I’m almost embarrassed to even post this; it’s barely a recipe. But it might inspire you to use what’s left in your fridge, and if you take nothing else away, do take this: chapattis work as amazing wraps, and are easy to keep as they freeze brilliantly but tend to have a three-month shelf life anyway.
- a pack of halloumi
- chilli jam
- salad (preferably something peppery like a watercress and rocket but anything would work)
- a griddle pan (or some sort of George Foreman, or a frying pan at a push)
I’ve found that 2/3 of a pack of halloumi will work for four wraps, if you cut it thinner and put more in, but for a more hearty wrap I would allow half a pack for two big wraps, and cut it into chunkier slabs.
Heat up your griddle pan. Seriously, these are the best so if you don’t have one, get on it. They add a little bit of colour and texture to your food, and often you don’t need any oil. When hot, put your sliced halloumi on the griddle and fry on both sides until brown, toasty, and yummy.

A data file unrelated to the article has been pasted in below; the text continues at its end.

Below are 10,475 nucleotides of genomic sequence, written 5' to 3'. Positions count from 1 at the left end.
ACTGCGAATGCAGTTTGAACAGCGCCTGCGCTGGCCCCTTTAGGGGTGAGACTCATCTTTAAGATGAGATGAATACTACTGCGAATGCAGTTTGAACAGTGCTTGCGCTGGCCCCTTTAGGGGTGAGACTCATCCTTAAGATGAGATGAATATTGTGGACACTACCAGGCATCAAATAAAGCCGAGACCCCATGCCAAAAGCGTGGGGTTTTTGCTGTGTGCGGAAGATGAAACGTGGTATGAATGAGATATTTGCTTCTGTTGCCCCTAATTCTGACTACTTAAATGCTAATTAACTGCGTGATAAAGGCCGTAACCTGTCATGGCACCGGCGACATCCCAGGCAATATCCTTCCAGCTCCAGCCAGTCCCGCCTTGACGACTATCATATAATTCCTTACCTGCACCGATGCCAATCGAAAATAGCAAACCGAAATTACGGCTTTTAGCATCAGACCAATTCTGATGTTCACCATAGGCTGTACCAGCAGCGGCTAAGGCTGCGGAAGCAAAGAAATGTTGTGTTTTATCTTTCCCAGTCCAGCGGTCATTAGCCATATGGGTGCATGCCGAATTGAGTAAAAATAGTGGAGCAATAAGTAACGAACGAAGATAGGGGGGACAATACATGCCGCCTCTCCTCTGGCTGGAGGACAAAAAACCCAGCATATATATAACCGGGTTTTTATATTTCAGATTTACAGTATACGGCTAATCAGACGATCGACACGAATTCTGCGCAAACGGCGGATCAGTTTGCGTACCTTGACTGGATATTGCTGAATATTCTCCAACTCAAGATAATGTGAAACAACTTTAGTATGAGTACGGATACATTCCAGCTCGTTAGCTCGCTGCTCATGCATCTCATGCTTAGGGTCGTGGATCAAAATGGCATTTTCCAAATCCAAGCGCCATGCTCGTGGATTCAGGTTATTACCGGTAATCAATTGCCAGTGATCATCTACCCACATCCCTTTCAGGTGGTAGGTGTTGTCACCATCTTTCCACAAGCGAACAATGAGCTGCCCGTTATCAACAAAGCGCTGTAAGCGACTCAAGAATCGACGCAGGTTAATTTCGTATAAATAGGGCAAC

When browned, set aside and turn the heat right down. Pop a chapati on the pan and it’ll be warmed by the time you’ve got a plate out of the cupboard. This is absolutely the key to manipulating wraps for stuffing; warm them and they’re tasty and pliable, otherwise they’re a bit dull and they break when you try to, well, wrap them.
Two generous tablespoons of houmous, some blobs of chilli jam- once you buy this stuff you’ll be amazed you ever lived without it, and it’s really not hot- a BIG handful of salad, and the halloumi. The chapati provides a depth of flavour that’s way better than a boring old white wrap, and it holds up well to being stuffed and held. You can really easily adapt this idea to save some calories with reduced fat houmous and halloumi, without sacrificing flavour.